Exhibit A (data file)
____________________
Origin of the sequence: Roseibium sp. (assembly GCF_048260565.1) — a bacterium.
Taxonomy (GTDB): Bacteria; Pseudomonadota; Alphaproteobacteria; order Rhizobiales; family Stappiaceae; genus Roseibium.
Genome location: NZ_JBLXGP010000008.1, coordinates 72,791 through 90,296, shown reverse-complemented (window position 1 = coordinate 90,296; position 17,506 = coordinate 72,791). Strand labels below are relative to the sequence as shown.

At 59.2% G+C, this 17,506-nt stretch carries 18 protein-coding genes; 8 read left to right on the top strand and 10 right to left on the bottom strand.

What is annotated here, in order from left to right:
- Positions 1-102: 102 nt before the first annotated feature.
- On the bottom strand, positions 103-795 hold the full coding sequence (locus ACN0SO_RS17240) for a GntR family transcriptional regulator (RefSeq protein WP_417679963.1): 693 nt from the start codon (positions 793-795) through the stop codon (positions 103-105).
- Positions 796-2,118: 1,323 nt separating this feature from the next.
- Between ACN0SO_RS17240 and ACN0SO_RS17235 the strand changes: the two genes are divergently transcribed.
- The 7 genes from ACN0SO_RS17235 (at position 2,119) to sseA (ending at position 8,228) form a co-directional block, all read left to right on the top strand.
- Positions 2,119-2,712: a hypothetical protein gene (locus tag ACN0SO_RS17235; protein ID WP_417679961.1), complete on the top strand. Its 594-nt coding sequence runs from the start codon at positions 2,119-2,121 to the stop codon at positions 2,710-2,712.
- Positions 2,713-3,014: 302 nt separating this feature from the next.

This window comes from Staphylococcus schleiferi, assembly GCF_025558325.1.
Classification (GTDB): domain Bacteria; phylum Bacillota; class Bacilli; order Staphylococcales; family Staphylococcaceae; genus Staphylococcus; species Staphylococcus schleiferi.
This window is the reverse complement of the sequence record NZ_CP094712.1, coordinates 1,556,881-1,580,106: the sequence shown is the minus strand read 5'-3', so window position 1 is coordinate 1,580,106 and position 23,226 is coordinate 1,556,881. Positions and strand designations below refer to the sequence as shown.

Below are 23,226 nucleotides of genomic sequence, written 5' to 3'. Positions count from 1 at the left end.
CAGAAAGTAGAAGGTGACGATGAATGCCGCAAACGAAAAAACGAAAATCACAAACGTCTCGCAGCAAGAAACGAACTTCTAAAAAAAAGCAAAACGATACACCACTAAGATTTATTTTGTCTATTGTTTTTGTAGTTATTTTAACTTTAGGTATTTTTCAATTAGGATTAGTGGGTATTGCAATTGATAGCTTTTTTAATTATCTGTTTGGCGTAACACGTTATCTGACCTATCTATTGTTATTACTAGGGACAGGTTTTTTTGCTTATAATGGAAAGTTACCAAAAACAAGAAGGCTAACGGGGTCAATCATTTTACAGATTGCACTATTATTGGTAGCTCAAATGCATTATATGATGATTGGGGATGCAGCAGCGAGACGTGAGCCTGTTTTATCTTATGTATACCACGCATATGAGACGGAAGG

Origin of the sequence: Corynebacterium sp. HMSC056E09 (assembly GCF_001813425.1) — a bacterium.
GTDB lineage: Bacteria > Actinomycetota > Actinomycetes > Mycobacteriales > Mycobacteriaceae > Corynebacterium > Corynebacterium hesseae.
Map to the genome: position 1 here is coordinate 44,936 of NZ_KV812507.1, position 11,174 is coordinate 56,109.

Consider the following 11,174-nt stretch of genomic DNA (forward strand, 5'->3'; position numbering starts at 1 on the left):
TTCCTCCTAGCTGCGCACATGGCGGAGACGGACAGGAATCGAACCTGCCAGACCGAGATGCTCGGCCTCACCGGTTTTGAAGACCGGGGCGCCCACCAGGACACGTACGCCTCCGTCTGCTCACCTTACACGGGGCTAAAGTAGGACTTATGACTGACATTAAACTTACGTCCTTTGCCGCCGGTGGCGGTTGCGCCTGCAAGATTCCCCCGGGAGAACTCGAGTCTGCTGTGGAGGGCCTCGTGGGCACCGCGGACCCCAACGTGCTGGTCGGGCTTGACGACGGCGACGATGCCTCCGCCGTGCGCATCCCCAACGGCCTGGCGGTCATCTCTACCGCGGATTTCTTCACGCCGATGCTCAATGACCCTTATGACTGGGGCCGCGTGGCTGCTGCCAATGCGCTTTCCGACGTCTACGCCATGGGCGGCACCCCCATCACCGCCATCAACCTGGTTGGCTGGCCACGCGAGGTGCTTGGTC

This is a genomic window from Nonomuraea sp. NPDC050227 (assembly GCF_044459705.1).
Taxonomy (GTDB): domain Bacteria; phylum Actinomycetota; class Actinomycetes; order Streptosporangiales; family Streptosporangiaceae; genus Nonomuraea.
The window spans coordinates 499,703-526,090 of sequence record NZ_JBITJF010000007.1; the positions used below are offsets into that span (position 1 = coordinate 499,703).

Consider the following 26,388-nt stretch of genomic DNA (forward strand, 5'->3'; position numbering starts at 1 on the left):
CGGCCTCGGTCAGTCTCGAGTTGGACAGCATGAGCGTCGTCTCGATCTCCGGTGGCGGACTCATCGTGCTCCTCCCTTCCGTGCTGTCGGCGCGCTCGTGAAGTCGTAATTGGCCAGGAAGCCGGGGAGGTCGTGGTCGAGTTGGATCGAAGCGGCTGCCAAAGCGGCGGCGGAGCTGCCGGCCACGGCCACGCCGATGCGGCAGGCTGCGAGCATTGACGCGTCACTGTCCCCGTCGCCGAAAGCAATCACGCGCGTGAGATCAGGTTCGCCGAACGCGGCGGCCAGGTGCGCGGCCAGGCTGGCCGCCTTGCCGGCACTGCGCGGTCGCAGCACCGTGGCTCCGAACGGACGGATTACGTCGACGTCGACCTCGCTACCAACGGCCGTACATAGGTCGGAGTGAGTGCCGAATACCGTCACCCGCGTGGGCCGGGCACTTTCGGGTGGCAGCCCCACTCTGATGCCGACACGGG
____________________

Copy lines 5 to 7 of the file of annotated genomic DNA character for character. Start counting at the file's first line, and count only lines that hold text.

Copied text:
What is annotated here, in order from left to right:
- Positions 1-102: 102 nt before the first annotated feature.
- On the bottom strand, positions 103-795 hold the full coding sequence (locus ACN0SO_RS17240) for a GntR family transcriptional regulator (RefSeq protein WP_417679963.1): 693 nt from the start codon (positions 793-795) through the stop codon (positions 103-105).